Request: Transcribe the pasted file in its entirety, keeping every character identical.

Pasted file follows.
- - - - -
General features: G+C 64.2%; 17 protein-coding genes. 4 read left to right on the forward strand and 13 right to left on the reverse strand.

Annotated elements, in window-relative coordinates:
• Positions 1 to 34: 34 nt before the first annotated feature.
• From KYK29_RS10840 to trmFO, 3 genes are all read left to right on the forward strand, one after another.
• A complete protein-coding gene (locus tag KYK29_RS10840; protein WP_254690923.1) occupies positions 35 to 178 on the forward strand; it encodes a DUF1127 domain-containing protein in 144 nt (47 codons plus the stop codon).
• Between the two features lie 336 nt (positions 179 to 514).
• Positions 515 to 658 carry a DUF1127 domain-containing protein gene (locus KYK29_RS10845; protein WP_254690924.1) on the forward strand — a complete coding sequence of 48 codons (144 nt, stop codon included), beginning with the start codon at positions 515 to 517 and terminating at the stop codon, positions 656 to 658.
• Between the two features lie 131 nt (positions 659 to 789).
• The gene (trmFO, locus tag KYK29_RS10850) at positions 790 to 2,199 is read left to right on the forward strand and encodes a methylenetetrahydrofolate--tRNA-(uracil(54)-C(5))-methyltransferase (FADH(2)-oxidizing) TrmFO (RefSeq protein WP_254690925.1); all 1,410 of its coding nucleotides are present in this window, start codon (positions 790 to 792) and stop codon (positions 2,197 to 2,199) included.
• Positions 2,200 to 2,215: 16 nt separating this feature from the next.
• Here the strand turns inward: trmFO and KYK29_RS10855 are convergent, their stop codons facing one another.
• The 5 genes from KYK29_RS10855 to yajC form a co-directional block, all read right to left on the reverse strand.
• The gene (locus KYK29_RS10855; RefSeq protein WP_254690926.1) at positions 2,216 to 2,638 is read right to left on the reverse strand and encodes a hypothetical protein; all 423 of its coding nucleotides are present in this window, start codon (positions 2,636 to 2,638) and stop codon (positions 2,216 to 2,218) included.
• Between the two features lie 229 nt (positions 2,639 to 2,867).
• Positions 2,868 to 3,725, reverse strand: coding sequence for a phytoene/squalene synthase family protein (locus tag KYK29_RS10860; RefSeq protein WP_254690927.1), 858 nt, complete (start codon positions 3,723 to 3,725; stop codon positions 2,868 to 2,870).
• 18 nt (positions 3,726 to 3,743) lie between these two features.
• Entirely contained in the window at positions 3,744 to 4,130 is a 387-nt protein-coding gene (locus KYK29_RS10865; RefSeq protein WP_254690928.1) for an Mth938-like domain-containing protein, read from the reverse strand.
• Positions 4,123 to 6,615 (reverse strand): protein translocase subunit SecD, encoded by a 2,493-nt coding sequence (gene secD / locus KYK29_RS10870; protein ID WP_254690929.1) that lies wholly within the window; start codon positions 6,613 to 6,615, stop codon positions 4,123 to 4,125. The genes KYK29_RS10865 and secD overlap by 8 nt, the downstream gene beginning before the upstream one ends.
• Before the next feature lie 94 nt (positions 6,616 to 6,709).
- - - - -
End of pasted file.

General features: G+C 64.2%; 17 protein-coding genes. 4 read left to right on the forward strand and 13 right to left on the reverse strand.

Annotated elements, in window-relative coordinates:
• Positions 1 to 34: 34 nt before the first annotated feature.
• From KYK29_RS10840 to trmFO, 3 genes are all read left to right on the forward strand, one after another.
• A complete protein-coding gene (locus tag KYK29_RS10840; protein WP_254690923.1) occupies positions 35 to 178 on the forward strand; it encodes a DUF1127 domain-containing protein in 144 nt (47 codons plus the stop codon).
• Between the two features lie 336 nt (positions 179 to 514).
• Positions 515 to 658 carry a DUF1127 domain-containing protein gene (locus KYK29_RS10845; protein WP_254690924.1) on the forward strand — a complete coding sequence of 48 codons (144 nt, stop codon included), beginning with the start codon at positions 515 to 517 and terminating at the stop codon, positions 656 to 658.
• Between the two features lie 131 nt (positions 659 to 789).
• The gene (trmFO, locus tag KYK29_RS10850) at positions 790 to 2,199 is read left to right on the forward strand and encodes a methylenetetrahydrofolate--tRNA-(uracil(54)-C(5))-methyltransferase (FADH(2)-oxidizing) TrmFO (RefSeq protein WP_254690925.1); all 1,410 of its coding nucleotides are present in this window, start codon (positions 790 to 792) and stop codon (positions 2,197 to 2,199) included.
• Positions 2,200 to 2,215: 16 nt separating this feature from the next.
• Here the strand turns inward: trmFO and KYK29_RS10855 are convergent, their stop codons facing one another.
• The 5 genes from KYK29_RS10855 to yajC form a co-directional block, all read right to left on the reverse strand.
• The gene (locus KYK29_RS10855; RefSeq protein WP_254690926.1) at positions 2,216 to 2,638 is read right to left on the reverse strand and encodes a hypothetical protein; all 423 of its coding nucleotides are present in this window, start codon (positions 2,636 to 2,638) and stop codon (positions 2,216 to 2,218) included.
• Between the two features lie 229 nt (positions 2,639 to 2,867).
• Positions 2,868 to 3,725, reverse strand: coding sequence for a phytoene/squalene synthase family protein (locus tag KYK29_RS10860; RefSeq protein WP_254690927.1), 858 nt, complete (start codon positions 3,723 to 3,725; stop codon positions 2,868 to 2,870).
• 18 nt (positions 3,726 to 3,743) lie between these two features.
• Entirely contained in the window at positions 3,744 to 4,130 is a 387-nt protein-coding gene (locus KYK29_RS10865; RefSeq protein WP_254690928.1) for an Mth938-like domain-containing protein, read from the reverse strand.
• Positions 4,123 to 6,615 (reverse strand): protein translocase subunit SecD, encoded by a 2,493-nt coding sequence (gene secD / locus KYK29_RS10870; protein ID WP_254690929.1) that lies wholly within the window; start codon positions 6,613 to 6,615, stop codon positions 4,123 to 4,125. The genes KYK29_RS10865 and secD overlap by 8 nt, the downstream gene beginning before the upstream one ends.
• Before the next feature lie 94 nt (positions 6,616 to 6,709).